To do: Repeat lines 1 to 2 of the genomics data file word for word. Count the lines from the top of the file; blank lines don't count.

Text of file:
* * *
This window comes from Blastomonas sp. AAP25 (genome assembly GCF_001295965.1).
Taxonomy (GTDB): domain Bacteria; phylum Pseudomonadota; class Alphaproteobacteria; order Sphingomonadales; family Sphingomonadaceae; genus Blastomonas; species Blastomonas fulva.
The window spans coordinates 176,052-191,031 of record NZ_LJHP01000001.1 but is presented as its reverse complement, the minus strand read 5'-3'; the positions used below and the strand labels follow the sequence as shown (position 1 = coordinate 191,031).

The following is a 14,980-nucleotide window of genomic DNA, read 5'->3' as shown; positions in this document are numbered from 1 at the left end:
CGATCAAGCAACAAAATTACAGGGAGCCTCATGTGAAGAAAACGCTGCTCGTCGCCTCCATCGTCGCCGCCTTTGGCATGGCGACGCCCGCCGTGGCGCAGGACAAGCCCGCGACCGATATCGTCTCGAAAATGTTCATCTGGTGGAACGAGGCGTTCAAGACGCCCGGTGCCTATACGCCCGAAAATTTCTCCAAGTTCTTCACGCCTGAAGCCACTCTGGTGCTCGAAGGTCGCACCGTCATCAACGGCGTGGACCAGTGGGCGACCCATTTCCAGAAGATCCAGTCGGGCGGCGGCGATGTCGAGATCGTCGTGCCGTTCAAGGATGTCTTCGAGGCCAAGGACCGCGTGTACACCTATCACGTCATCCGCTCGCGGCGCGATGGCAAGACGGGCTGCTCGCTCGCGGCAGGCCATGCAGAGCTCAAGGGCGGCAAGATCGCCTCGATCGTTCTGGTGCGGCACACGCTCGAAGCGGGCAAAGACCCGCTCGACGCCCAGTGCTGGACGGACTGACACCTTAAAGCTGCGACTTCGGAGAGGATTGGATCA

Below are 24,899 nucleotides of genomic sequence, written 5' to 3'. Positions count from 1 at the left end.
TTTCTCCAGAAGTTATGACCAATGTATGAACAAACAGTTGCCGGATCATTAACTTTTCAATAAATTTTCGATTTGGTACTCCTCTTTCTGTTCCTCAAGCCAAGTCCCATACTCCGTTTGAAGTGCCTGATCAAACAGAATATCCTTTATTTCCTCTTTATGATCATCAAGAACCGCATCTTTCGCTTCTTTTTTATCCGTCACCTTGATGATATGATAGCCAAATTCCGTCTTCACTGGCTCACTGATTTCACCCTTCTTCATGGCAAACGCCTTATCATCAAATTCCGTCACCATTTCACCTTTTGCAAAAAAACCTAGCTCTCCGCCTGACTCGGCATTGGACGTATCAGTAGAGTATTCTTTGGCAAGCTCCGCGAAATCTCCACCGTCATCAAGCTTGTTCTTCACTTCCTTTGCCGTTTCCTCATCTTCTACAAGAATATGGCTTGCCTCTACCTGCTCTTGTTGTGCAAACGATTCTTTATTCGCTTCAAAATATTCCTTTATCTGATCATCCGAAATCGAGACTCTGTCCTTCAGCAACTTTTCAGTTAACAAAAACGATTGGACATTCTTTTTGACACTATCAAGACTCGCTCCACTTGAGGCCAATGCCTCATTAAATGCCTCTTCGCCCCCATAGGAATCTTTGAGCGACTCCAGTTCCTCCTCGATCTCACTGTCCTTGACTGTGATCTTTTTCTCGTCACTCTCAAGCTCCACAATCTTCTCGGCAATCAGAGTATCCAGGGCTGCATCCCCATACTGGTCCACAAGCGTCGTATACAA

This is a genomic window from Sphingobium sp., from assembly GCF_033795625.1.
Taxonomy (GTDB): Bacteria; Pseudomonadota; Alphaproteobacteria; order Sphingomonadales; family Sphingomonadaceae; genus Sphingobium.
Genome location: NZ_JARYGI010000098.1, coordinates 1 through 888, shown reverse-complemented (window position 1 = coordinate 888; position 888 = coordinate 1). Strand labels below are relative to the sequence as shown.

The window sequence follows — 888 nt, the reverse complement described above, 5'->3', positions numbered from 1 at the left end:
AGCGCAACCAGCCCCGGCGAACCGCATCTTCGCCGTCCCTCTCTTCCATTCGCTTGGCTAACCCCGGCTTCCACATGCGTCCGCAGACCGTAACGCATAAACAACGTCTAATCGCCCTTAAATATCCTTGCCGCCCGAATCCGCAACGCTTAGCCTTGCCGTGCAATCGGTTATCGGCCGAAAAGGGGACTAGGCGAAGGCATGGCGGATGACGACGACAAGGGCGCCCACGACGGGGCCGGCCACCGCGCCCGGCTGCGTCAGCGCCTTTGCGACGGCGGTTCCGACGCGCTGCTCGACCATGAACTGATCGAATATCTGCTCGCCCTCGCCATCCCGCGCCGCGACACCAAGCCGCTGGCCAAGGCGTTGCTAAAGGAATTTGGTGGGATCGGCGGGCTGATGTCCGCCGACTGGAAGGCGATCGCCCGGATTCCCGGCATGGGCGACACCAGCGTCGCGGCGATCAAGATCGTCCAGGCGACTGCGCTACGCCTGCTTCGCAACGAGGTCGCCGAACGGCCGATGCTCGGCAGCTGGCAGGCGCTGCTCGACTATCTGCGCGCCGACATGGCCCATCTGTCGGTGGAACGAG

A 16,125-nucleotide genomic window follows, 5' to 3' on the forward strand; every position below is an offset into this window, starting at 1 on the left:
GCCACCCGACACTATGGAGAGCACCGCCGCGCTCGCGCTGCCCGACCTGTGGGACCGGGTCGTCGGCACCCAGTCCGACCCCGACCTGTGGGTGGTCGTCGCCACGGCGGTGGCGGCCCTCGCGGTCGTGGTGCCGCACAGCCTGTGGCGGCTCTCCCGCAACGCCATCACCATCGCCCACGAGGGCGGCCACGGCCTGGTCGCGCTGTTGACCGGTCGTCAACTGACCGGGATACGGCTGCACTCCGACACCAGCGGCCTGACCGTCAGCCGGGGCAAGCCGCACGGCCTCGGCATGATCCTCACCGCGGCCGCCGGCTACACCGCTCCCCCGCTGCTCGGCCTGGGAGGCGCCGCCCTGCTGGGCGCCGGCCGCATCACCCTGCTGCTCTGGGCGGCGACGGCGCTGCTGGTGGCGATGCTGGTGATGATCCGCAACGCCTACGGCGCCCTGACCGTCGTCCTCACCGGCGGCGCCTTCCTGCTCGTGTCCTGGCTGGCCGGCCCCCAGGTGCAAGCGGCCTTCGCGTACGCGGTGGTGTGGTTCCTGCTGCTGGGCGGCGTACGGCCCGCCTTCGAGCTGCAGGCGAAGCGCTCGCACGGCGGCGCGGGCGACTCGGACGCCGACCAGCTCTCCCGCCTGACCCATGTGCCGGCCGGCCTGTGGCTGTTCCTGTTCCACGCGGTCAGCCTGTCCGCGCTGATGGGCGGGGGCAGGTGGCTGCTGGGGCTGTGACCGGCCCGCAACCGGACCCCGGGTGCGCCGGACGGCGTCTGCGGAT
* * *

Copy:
This window comes from Blastomonas sp. AAP25 (genome assembly GCF_001295965.1).
Taxonomy (GTDB): domain Bacteria; phylum Pseudomonadota; class Alphaproteobacteria; order Sphingomonadales; family Sphingomonadaceae; genus Blastomonas; species Blastomonas fulva.